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Tribute to Cecil Walker, MBE


Few people have made a greater contribution to cricket in Ireland down the years than Cecil Walker who has died at the age of 89. He was the true amateur player and administrator; above all, the true gentleman.

On the field he captained his beloved Lisburn club to three NCU league titles and was part of six Challenge Cup winning teams.

Beyond the boundary, he held every senior office at Lisburn, was president of the Northern Cricket Union and both chairman and president of the Irish Cricket Union.

With the roles came a visionary, an entrepreneur and benefactor who enriched club, provincial and national cricket decade after decade.

Cecil Walker's vision was to the forefront of the appointment of Ireland first professional coach, the late Mike Hendrick, in 1995. Some 20 years earlier he was the force behind the first club professional in the NCU when John Solanky joined Lisburn.

His entrepreneurial spirit honed as a successful businessman saw to lucrative sponsorship at all levels: his charitable ways helped form the first region of the Lord's Taverners charity in Ireland.

It was no surprise that it was to be Cecil Walker, MBE, in the Queen's Honours List in 2011. And no surprise two years earlier when he was awarded the ICC Centenary Medal for his outstanding contribution to the game.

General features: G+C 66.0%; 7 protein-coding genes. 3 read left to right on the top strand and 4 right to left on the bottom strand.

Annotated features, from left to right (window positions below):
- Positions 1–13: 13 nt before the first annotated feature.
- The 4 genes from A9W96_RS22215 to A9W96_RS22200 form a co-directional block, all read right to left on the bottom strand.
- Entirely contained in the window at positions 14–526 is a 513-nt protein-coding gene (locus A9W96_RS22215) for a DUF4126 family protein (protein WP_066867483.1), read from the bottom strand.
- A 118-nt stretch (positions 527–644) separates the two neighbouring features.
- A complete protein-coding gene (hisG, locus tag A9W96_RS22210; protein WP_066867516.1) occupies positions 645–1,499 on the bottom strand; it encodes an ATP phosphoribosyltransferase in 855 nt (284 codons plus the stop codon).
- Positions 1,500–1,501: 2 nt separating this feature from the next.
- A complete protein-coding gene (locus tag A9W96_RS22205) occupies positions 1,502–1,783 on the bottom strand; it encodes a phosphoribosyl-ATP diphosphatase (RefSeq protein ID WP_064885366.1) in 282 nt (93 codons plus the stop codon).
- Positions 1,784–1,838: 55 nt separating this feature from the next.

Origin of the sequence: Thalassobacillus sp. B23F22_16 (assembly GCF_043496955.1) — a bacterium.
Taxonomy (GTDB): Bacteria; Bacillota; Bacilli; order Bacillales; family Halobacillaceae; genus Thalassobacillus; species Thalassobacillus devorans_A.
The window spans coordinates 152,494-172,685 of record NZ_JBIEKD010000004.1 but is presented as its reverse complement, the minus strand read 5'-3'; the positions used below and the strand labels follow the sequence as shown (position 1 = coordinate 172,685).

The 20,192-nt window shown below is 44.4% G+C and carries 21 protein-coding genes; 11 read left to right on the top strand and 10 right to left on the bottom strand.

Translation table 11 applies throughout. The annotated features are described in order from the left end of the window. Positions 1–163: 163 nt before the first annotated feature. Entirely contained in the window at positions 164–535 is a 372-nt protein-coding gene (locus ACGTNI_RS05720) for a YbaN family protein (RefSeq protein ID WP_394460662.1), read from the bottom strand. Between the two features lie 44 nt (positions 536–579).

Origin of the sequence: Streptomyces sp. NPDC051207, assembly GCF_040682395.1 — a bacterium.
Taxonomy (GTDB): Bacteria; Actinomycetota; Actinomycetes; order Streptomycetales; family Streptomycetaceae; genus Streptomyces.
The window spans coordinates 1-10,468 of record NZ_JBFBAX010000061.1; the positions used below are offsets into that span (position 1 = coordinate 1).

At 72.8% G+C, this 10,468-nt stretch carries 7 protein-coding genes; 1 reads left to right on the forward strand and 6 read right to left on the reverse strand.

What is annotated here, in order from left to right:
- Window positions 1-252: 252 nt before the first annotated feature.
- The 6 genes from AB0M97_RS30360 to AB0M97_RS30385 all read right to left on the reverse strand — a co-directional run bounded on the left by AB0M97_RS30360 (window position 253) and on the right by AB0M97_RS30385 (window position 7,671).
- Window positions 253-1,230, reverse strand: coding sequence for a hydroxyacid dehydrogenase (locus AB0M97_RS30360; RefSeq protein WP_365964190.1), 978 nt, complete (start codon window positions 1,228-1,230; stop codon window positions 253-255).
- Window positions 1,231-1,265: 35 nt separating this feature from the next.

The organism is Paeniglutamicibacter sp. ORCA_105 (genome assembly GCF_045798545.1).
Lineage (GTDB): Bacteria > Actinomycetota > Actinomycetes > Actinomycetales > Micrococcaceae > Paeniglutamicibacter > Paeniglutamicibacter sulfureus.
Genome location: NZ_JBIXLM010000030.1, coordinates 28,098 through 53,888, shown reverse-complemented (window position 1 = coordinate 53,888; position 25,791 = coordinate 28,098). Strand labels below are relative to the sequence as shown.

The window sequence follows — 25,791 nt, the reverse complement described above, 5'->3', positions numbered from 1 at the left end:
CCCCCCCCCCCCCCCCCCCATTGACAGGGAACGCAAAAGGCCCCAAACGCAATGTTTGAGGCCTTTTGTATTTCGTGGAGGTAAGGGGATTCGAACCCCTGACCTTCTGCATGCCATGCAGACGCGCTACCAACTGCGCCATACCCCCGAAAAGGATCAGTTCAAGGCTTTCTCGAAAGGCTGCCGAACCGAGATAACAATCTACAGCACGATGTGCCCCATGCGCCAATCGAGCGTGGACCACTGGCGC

But the honour which gave Cecil most pleasure was the naming of the pavilion at Wallace Park after him in 2008. He had literally put his shoulder to the wheel to have it achieve international
cricket in the 1990s. His warm friendships had seen Ian Botham grace the crease with a century to celebrate the club's 150th anniversary: his chum David "Bumble" Lloyd was at the microphone for the 175th anniversary dinner.

In recent years of ailing health the club patron remained a frequent visitor to Wallace Park with his beloved daughter Gloria to whom heartfelt sympathy is extended and to all the family.

A Service of Thanksgiving will be held in Lisburn First Presbyterian Church at 1pm on Thursday of this week.

Before it, the man they called "Mr Lisburn Cricket" will have his last wish granted: a drive around the place he loved; the place he always called "The Park."